Working mum

Yes, you CAN do it all: making motherhood and a career work for you

Working mum I think the idea that women often have to choose between a career and being a good and present mother is definitely a myth.

There’s still an established perception that we’ve inherited from previous generations, a bias in fact, that being successful within your career will, and even sometimes should, be in direct conflict with motherhood. This is especially true within professions like management, and stems from the archaic belief that women shouldn’t pursue a career or work, as this will have a negative impact on their children or family.

There are strong social expectations and standards around ‘good mothering’, which we have built from an inherited story. Unfortunately, this story has still not been reconciled to reflect the lives of successful, working women who are mothers, too. I have heard startup investors boast about being “the one responsible for most divorces”, or claiming that you need to put everything at risk - including your family - to succeed. Although these are statements you will not hear every day, it shows that there is still a certain attitude or culture that exists that can be frightening to women who have or want families. I believe it has an adverse impact on women’s beliefs about whether or not they can have “both”. I also believe we need to put this culture to a stop, once and for all.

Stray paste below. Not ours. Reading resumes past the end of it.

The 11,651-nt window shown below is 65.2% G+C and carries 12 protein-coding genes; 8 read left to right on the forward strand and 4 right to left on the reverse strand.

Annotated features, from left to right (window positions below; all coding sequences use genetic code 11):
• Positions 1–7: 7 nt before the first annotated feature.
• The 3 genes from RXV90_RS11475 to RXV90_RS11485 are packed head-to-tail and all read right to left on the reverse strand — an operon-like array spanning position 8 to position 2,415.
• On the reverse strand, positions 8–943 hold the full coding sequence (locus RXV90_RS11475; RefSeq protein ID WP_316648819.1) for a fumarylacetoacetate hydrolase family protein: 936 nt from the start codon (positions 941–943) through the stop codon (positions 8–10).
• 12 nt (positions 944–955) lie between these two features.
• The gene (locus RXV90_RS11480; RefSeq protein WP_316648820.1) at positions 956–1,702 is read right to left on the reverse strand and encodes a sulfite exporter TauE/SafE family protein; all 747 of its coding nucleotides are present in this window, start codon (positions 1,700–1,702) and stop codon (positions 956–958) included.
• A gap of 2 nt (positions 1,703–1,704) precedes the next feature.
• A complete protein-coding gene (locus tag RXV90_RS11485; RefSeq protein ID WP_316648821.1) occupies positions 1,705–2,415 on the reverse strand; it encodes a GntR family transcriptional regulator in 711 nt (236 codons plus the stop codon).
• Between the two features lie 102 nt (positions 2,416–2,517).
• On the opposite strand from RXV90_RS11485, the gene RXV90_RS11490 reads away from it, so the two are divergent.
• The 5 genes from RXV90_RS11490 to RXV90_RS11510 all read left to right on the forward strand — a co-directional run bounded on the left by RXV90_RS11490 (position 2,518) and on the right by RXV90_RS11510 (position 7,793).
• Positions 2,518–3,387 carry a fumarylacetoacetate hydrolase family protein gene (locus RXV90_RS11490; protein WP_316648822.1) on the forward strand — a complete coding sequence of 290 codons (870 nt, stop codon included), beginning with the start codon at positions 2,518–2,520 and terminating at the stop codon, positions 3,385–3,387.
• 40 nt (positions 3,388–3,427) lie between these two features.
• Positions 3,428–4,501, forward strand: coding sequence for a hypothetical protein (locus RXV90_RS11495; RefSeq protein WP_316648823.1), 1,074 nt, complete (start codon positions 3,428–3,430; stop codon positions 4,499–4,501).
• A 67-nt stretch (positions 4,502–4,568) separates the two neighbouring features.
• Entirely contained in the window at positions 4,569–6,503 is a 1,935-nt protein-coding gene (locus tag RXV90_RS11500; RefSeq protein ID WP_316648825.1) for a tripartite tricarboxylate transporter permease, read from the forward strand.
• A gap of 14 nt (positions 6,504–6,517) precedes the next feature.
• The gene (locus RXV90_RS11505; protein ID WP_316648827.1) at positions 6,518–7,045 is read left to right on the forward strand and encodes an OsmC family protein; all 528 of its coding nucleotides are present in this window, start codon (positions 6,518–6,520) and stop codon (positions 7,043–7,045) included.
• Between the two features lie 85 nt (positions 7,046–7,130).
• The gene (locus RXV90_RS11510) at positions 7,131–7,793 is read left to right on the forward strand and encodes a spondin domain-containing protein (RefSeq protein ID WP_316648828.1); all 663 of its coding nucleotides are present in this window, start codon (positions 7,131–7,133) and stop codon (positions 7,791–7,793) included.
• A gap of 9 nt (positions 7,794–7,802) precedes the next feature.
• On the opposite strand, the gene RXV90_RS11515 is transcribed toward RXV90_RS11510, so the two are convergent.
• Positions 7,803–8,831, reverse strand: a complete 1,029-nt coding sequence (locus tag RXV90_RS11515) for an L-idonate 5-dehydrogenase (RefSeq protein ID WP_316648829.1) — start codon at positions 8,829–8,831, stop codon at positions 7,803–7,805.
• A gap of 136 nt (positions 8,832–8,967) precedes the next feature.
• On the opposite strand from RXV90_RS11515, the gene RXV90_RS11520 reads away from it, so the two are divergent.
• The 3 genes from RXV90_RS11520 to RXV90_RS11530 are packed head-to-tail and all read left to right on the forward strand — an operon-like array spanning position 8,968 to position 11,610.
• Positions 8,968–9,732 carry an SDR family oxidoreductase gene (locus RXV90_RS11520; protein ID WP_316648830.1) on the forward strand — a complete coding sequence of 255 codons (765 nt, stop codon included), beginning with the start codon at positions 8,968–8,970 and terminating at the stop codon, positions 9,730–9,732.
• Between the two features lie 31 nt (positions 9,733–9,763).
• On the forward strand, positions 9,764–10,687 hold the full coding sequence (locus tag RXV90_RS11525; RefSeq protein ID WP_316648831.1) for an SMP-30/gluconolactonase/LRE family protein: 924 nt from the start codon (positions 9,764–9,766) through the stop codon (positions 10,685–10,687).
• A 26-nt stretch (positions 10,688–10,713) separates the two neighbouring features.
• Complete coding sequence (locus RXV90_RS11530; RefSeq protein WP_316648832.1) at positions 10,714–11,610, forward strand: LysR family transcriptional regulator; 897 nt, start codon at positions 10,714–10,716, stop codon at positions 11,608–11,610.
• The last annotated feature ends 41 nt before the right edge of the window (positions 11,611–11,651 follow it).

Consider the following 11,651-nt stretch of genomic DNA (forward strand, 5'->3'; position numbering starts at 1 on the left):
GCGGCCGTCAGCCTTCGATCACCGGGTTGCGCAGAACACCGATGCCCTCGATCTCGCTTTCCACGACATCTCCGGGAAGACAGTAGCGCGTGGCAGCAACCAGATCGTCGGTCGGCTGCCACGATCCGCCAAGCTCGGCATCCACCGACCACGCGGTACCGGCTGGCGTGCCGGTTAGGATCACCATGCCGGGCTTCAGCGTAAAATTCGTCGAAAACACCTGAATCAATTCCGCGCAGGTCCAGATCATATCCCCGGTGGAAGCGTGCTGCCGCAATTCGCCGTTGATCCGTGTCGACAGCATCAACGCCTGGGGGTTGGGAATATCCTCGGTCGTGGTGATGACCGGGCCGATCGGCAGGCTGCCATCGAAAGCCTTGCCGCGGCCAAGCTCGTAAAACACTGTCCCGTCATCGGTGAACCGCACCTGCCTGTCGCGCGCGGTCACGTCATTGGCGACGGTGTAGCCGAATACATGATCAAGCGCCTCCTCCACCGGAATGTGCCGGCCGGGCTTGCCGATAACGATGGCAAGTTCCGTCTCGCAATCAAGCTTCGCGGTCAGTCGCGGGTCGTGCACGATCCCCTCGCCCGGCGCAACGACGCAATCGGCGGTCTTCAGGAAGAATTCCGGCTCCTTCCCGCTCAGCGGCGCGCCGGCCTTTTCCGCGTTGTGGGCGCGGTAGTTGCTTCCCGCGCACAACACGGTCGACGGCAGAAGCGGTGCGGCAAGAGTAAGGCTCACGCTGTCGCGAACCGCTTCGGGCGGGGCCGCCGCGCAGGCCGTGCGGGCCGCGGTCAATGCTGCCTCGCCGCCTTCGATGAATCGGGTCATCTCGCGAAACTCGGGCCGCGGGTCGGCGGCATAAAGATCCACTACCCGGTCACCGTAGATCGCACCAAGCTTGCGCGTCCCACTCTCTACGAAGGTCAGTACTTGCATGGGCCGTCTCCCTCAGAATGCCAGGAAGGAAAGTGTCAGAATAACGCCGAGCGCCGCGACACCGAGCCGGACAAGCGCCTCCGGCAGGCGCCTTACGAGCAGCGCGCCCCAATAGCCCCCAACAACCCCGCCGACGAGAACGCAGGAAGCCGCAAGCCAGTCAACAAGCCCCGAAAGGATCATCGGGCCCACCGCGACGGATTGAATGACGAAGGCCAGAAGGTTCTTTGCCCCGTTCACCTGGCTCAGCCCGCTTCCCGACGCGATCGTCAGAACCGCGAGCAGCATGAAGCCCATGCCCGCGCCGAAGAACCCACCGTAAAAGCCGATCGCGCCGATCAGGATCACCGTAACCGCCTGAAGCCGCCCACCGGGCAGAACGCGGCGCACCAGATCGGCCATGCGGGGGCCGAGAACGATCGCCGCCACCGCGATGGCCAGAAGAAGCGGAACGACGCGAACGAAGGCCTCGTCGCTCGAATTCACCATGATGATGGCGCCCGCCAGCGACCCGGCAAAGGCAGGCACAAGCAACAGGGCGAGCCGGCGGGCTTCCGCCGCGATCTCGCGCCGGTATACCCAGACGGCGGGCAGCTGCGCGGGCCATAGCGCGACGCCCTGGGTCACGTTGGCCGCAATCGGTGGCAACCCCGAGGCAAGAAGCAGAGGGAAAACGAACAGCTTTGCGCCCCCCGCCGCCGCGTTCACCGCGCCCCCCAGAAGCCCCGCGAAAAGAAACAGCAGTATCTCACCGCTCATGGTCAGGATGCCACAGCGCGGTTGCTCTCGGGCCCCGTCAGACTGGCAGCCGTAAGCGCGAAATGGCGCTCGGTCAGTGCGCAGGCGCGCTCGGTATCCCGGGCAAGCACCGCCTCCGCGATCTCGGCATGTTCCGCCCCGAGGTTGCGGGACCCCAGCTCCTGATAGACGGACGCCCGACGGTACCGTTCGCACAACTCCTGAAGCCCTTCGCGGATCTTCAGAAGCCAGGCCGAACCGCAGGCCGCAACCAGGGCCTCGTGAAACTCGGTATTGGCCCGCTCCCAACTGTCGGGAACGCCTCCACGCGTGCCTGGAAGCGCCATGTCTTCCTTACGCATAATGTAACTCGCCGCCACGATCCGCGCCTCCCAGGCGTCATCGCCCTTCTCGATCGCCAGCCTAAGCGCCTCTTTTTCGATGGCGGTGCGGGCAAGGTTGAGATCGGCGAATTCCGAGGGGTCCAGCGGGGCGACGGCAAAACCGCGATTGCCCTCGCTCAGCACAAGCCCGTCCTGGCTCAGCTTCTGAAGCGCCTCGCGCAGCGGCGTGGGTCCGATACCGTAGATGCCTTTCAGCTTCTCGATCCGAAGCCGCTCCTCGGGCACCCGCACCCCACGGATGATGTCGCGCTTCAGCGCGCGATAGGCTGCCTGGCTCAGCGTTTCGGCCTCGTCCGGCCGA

There’s no magic shoe that will fit all women in this situation, for a start. We need to acknowledge that every woman is different when it comes to her career needs and her family balance and that’s fine! What’s important is making sure that there’s no shame about motherhood or balancing it with a career. Personally, I am fortuitous enough to be married to a man who supports and encourages my career - it’s always good to have someone cheering you on! However, the key thing is about finding a balance that works for you personally and being clear and open about the boundaries you need to set in order to make sure that your role as a mother and your role as an employee are complementary to each other, rather than in conflict. Letting work govern and swamp your life is not the recipe for success!

Here are a few top tips to keep motherhood and work manageable:

  • Acquire the balance that works for you - Some women will want a focus on their career, whilst others will want to maintain a focus on family. Both of these are perfectly acceptable results, and it’s likely that women will swing between the two depending on their aims and family demands. Find a balance that works for you and don’t be scared to adjust it when your circumstances or desires change.
  • Educate yourself and others - Understand, retain and sometimes even re-educate your peers that this balance, including motherhood, is a central part of your success. That finding this balance you will thrive as a person, including in your career. Not everyone will have family demands or a knowledge of the toll they can take on you - make sure they are aware so that they can better understand and support your ways of working.